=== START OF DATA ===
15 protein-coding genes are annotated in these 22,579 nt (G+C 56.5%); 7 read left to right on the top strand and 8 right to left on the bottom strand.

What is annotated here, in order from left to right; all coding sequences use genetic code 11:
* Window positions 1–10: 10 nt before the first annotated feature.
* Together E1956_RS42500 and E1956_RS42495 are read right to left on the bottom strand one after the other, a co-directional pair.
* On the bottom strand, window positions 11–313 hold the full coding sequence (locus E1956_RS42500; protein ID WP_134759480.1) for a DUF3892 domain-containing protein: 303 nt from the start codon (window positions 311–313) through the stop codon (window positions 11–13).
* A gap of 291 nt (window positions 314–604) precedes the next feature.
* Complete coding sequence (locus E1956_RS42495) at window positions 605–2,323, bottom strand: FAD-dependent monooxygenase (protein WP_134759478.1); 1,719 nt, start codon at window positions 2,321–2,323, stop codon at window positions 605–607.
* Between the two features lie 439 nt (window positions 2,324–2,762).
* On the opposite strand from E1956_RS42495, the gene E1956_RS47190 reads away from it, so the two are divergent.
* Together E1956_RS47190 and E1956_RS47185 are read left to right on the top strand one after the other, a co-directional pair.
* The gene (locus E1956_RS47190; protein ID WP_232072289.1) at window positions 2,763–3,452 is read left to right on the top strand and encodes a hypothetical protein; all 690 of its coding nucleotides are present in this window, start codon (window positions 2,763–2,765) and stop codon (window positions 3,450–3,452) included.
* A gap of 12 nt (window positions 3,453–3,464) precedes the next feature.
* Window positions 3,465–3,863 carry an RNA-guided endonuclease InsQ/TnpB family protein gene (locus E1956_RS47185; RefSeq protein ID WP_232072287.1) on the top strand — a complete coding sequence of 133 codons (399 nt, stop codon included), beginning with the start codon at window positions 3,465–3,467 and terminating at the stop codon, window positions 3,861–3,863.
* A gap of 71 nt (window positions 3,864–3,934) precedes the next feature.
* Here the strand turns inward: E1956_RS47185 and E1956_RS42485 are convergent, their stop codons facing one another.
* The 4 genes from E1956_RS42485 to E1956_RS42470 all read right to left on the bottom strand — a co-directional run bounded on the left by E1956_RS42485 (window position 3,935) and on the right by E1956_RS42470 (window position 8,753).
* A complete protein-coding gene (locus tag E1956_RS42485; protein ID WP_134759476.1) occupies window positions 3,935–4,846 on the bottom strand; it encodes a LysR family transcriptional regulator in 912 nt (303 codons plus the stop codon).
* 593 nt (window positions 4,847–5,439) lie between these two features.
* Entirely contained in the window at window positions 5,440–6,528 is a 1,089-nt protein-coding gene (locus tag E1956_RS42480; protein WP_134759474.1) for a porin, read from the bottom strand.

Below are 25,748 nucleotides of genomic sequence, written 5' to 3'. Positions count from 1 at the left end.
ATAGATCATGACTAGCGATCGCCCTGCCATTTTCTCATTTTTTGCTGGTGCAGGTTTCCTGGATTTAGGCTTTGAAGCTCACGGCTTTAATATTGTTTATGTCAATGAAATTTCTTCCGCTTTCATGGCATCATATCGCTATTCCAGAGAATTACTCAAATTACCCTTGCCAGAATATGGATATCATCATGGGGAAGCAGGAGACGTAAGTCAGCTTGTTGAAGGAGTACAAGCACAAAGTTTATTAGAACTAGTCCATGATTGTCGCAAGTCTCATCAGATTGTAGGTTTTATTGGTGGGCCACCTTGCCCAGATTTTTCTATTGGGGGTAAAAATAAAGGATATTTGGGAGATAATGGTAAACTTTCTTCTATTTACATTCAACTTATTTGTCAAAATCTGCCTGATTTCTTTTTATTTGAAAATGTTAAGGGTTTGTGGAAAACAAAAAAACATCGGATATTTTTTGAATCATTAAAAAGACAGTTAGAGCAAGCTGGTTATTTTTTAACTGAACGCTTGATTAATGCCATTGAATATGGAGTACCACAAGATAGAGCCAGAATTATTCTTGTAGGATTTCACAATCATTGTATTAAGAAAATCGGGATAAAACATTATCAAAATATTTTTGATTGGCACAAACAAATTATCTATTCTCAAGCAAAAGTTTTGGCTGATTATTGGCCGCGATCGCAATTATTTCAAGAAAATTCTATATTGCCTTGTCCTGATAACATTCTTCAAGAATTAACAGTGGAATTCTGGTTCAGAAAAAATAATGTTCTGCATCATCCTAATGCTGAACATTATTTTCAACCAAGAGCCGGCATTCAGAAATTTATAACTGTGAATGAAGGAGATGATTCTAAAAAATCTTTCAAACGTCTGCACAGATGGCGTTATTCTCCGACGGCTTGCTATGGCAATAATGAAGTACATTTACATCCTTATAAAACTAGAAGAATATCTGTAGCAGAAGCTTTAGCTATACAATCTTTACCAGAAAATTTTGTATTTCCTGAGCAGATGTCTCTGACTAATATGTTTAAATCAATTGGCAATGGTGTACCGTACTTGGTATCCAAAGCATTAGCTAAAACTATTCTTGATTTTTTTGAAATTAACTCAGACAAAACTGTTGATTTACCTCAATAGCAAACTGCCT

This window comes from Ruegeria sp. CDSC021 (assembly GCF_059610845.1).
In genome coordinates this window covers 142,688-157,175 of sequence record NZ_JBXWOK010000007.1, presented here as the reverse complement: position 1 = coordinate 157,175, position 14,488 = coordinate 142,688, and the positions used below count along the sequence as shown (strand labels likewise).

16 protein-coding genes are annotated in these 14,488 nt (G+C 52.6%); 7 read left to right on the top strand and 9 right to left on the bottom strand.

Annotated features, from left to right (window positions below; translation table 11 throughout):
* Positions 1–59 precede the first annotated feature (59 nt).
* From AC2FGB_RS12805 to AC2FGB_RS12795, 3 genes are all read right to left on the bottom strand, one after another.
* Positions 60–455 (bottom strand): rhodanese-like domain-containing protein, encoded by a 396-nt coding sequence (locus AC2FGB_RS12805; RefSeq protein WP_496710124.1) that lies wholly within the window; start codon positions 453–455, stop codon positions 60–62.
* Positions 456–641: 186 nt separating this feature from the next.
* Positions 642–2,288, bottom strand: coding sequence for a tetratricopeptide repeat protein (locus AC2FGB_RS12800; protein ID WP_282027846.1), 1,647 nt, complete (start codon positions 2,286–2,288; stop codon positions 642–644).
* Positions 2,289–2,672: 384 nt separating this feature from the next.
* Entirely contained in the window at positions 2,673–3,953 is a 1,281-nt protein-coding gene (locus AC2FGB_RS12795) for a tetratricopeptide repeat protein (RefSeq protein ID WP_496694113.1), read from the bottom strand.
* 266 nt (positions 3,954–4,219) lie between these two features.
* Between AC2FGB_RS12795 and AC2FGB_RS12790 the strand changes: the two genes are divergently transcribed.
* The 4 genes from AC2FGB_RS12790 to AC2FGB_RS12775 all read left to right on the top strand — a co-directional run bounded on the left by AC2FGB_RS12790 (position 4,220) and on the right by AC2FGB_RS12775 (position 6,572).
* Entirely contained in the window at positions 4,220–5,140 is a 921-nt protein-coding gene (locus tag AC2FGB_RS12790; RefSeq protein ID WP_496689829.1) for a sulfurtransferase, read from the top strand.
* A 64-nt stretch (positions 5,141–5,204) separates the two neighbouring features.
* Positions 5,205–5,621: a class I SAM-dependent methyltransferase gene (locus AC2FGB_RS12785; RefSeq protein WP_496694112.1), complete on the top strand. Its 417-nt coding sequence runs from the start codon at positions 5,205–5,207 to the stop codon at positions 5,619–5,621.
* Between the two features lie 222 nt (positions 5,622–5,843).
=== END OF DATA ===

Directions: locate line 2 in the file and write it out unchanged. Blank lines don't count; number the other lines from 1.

What is annotated here, in order from left to right; all coding sequences use genetic code 11: